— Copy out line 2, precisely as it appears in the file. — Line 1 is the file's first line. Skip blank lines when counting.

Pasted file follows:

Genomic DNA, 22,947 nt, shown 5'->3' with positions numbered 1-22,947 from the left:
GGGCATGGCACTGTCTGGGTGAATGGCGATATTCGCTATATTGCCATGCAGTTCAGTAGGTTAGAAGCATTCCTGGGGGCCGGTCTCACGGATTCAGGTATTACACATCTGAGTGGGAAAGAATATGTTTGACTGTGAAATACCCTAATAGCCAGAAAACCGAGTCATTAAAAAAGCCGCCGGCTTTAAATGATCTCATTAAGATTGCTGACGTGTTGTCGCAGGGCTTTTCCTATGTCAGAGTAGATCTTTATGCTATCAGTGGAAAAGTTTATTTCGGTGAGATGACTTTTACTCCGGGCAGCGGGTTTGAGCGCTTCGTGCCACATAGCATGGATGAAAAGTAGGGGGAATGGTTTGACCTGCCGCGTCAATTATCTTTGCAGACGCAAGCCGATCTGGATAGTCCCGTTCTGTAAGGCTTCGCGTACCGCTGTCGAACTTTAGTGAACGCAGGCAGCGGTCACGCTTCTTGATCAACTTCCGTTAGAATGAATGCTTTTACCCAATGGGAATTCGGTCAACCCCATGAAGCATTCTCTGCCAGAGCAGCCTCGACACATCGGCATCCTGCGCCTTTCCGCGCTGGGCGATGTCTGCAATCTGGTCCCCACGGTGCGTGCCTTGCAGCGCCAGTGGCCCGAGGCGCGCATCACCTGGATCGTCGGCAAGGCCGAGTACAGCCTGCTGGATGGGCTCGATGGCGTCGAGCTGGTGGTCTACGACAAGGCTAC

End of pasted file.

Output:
GGGCATGGCACTGTCTGGGTGAATGGCGATATTCGCTATATTGCCATGCAGTTCAGTAGGTTAGAAGCATTCCTGGGGGCCGGTCTCACGGATTCAGGTATTACACATCTGAGTGGGAAAGAATATGTTTGACTGTGAAATACCCTAATAGCCAGAAAACCGAGTCATTAAAAAAGCCGCCGGCTTTAAATGATCTCATTAAGATTGCTGACGTGTTGTCGCAGGGCTTTTCCTATGTCAGAGTAGATCTTTATGCTATCAGTGGAAAAGTTTATTTCGGTGAGATGACTTTTACTCCGGGCAGCGGGTTTGAGCGCTTCGTGCCACATAGCATGGATGAAAAGTAGGGGGAATGGTTTGACCTGCCGCGTCAATTATCTTTGCAGACGCAAGCCGATCTGGATAGTCCCGTTCTGTAAGGCTTCGCGTACCGCTGTCGAACTTTAGTGAACGCAGGCAGCGGTCACGCTTCTTGATCAACTTCCGTTAGAATGAATGCTTTTACCCAATGGGAATTCGGTCAACCCCATGAAGCATTCTCTGCCAGAGCAGCCTCGACACATCGGCATCCTGCGCCTTTCCGCGCTGGGCGATGTCTGCAATCTGGTCCCCACGGTGCGTGCCTTGCAGCGCCAGTGGCCCGAGGCGCGCATCACCTGGATCGTCGGCAAGGCCGAGTACAGCCTGCTGGATGGGCTCGATGGCGTCGAGCTGGTGGTCTACGACAAGGCTAC